TERRAIN SYSTEMS MAPPING AND GEOMORPHOLOGICAL STUDIES FOR THE CHANNEL TUNNEL RAIL LINK

This paper describes the role of geomorphological studies and terrain systems mapping in formulating and developing ground models for the route of the Channel Tunnel Rail Link (CTRL). The 108km-long CTRL is to be constructed between St Pancras Station, London, and the Channel Tunnel Railway terminal at Cheriton, Kent, England. Its engineering works will include many viaducts and bridges, three major tunnels, several cut-and-cover tunnels, and large sections of cuttings and embankments. A geomorphological approach has been used to help to identify and predict the ground conditions relevant to the CTRL's structures, earthworks, and trackbed. A Geotechnical Management Unit (GMU), set up in 1993, has designed, planned, and implemented: (1) 2.4M pound Phase I and 3.6M pound Phase II packages of 'deep', 'shallow' and contaminated land investigations; (2) a 0.30M pound package of geological and geomorphological field and desk studies; and (3) a geodata reference room. The paper discusses ground model development by terrain systems, geomorphological field mapping, and referencing geological data. It lists several ways in which these geomorphological studies have benefited the CTRL project and its ground investigations. For the covering abstract see IRRD 883023.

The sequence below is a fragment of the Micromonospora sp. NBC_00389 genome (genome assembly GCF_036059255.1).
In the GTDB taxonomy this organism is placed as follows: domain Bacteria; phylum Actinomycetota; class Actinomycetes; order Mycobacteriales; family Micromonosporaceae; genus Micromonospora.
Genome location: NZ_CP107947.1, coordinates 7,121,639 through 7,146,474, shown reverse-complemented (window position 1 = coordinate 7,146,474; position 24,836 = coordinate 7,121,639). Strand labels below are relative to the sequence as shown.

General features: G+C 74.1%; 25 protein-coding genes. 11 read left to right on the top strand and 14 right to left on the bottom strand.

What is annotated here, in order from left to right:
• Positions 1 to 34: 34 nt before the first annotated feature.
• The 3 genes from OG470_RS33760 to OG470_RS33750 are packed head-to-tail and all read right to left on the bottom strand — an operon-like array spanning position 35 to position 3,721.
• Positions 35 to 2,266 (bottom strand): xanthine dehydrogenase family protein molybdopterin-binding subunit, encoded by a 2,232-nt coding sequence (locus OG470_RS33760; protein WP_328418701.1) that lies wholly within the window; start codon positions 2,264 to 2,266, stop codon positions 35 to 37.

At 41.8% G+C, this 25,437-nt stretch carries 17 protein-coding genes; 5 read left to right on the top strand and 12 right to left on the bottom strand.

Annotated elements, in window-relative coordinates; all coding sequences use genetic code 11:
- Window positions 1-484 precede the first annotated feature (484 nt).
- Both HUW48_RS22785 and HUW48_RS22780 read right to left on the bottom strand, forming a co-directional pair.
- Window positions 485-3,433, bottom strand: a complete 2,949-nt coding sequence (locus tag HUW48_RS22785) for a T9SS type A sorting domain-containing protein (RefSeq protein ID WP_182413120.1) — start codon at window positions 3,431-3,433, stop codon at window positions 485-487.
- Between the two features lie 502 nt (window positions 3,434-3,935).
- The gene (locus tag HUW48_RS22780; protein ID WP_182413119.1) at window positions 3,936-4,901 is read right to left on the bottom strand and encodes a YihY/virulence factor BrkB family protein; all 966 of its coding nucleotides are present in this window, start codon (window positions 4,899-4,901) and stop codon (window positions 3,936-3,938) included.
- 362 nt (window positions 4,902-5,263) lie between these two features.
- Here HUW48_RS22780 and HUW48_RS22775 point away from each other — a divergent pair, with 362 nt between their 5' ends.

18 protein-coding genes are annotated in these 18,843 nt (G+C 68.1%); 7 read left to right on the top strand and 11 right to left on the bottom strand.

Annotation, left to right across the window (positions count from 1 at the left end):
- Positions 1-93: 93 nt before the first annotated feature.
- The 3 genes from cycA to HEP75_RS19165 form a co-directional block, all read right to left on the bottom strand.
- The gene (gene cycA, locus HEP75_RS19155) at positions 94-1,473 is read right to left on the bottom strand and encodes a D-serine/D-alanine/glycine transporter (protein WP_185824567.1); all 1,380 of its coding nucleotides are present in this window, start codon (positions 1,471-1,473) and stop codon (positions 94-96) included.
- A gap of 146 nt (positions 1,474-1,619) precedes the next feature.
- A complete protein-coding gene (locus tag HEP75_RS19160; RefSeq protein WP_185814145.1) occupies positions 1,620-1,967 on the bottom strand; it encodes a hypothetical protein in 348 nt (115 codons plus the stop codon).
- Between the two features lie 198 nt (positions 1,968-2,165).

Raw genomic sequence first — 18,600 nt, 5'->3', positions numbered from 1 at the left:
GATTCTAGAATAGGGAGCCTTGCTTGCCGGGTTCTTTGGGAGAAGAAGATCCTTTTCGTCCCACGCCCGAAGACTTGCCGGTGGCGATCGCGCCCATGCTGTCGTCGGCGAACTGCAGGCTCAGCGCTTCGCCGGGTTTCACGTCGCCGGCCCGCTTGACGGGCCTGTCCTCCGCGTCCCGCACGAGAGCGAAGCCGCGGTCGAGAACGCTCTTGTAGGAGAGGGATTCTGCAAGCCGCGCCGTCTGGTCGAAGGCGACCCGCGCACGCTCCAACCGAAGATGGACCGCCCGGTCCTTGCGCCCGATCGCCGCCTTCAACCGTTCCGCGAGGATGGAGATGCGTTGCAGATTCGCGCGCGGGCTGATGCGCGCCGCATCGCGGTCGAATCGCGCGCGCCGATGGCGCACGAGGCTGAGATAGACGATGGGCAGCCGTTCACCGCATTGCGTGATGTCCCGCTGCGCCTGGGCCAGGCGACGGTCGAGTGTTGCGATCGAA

Language

  • English

Media Info

  • Pagination: p. 25-38

Subject/Index Terms

Filing Info

  • Accession Number: 00729263
  • Record Type: Publication
  • Source Agency: Transport Research Laboratory
  • ISBN: 0-7277-2513-0
  • Files: ITRD
  • Created Date: Dec 12 1996 12:00AM